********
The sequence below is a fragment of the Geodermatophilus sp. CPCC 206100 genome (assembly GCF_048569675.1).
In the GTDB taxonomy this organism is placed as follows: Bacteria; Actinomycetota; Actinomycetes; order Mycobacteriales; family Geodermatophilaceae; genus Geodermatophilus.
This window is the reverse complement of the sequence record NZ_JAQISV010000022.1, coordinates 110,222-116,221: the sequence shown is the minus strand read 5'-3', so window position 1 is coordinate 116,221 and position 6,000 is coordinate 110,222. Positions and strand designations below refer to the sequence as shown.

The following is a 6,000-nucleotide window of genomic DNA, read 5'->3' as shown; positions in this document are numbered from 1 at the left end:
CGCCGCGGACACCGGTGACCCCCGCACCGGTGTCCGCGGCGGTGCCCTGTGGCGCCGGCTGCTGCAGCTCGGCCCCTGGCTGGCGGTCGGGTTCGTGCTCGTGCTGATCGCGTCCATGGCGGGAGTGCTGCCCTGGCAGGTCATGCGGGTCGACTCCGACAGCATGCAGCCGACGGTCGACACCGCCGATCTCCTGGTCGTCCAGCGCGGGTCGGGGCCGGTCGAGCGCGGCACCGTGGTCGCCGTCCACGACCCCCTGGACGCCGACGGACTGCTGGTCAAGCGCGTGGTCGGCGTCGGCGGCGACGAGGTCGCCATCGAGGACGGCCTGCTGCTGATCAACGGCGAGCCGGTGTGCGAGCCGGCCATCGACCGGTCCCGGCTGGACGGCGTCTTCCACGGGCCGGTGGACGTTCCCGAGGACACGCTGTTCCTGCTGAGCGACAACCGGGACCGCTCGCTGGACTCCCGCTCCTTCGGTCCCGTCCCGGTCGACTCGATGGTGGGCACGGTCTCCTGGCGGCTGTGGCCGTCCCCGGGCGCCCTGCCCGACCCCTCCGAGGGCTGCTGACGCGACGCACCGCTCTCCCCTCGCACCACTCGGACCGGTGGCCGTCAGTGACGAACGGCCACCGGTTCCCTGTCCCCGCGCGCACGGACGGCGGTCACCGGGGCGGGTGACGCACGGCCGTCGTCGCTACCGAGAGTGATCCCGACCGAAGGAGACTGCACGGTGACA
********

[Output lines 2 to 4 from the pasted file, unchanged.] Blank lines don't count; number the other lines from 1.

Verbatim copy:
In the GTDB taxonomy this organism is placed as follows: Bacteria; Actinomycetota; Actinomycetes; order Mycobacteriales; family Geodermatophilaceae; genus Geodermatophilus.
This window is the reverse complement of the sequence record NZ_JAQISV010000022.1, coordinates 110,222-116,221: the sequence shown is the minus strand read 5'-3', so window position 1 is coordinate 116,221 and position 6,000 is coordinate 110,222. Positions and strand designations below refer to the sequence as shown.

The following is a 6,000-nucleotide window of genomic DNA, read 5'->3' as shown; positions in this document are numbered from 1 at the left end: